Arizona's credit unions have been hit hard by the real-estate downturn, a weak job market and mounting bankruptcies.
Ninety-five percent of Arizona-based credit unions lost money in this year's first quarter, compared with 75 percent of Arizona-based banks.
"They're feeling the pain their members are feeling," said Scott Earl, president and chief executive of the Arizona Credit Union League.
Arizona's credit unions count nearly 1.6 million customers, with membership rising of late as people seek low-risk places to put their money, Earl said.
The government recently enhanced its credit-union deposit protection, and some causes behind the big first-quarter losses may be temporary.
Still, more than one-third of Arizona's credit unions lost at least $1 million during the quarter, a sizable setback for institutions that tend to be smaller than banks.
The typical Arizona credit union serves about 6,800 people.
The state's second-largest credit union, Arizona Federal, reported a $48 million loss in the quarter after a $116 million loss in 2008. That annual loss is one of the biggest ever for any credit union.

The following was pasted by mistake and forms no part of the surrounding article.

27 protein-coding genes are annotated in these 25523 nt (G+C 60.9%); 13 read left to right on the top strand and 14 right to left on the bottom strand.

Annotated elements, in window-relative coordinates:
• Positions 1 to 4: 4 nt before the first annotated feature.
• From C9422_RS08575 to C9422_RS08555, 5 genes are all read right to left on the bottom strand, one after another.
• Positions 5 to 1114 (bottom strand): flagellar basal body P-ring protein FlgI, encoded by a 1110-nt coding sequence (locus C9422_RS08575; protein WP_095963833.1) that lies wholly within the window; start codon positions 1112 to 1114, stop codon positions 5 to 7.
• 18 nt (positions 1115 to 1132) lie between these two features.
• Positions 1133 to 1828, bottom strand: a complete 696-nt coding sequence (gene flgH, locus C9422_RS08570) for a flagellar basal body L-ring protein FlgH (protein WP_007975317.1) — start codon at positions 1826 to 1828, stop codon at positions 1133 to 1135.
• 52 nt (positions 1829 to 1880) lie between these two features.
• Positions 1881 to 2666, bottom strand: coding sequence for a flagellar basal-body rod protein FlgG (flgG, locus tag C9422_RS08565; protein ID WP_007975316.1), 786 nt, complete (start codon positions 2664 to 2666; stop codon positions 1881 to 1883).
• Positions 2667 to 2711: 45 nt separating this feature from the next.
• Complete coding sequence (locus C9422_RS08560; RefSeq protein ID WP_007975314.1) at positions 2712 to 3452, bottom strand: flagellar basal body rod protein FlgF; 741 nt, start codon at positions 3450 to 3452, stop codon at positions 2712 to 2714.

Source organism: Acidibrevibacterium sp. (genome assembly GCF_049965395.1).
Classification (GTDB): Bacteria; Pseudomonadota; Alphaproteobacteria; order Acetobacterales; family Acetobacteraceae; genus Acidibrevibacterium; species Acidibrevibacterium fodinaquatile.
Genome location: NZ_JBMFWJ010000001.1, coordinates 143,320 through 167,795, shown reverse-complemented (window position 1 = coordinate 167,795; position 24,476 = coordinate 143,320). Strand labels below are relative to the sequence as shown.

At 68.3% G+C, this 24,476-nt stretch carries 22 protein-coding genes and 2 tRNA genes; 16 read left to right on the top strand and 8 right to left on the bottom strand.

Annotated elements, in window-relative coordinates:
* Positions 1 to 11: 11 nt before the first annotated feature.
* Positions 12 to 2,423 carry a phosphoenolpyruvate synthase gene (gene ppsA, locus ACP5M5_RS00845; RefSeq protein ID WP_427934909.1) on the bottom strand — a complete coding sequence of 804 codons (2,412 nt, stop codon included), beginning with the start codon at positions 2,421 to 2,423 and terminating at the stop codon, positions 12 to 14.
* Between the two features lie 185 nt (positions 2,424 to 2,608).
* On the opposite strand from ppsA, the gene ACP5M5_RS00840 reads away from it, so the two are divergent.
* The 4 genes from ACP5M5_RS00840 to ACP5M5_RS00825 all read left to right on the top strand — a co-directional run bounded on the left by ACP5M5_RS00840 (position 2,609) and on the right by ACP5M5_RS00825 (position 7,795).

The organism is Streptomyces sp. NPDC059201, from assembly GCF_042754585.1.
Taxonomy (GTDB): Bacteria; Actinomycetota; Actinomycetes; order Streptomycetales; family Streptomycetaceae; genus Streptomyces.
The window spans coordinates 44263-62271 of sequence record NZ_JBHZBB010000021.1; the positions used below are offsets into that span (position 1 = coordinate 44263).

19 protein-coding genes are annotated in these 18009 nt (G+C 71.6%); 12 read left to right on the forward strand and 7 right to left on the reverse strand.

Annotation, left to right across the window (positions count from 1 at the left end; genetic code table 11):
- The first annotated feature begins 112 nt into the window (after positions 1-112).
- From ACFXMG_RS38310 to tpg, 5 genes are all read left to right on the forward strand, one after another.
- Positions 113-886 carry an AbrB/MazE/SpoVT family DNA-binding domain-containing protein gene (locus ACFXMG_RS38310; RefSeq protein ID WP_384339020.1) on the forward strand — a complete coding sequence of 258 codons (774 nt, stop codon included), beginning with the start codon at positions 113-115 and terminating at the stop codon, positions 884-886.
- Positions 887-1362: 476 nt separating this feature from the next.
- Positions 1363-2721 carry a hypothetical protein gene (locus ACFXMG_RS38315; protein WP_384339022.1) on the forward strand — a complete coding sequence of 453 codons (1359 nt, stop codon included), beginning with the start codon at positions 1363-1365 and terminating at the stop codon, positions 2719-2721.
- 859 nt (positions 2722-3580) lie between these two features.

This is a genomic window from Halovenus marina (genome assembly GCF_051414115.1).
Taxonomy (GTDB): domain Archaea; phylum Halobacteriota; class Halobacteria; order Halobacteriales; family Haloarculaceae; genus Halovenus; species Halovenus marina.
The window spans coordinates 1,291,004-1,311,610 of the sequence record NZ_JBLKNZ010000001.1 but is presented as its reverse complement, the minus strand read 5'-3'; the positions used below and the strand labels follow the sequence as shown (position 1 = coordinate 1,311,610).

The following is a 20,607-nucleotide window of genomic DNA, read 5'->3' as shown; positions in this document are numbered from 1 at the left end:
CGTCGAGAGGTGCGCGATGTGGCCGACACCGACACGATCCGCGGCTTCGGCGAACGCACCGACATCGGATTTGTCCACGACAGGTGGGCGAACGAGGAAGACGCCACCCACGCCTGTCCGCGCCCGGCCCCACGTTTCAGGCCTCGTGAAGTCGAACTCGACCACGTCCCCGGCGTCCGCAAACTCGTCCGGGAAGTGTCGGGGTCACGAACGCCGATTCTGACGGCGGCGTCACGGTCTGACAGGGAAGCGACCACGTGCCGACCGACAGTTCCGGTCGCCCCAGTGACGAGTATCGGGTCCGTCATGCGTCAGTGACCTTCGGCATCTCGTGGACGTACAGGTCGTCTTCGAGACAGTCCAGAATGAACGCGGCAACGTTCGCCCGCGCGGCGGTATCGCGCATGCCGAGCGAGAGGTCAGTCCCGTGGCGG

"It comes back to whom we serve," said Ron Westad, president and chief executive of the 220,000-member credit union. "Our members are middle America, and they have been drastically impacted by the local economy."
Arizona Federal has responded by cutting staff, tightening its lending standards, closing some branches and reducing advertising.
Westad said Arizona Federal also has improved the quality of its loans and expects to post a profit in the second quarter yet it's still undercapitalized and likely will remain so through next year.
Desert Schools Federal Credit Union lost $12.8 million in the first quarter, reflecting stabilization costs, increased provisions for loan losses and more.
Still, the state's largest credit union, with 360,000 members, has kept growing through the recession, boosting membership by 4 percent, deposits by 8 percent and loans by 10 percent last year, spokesman Jason Meyers said.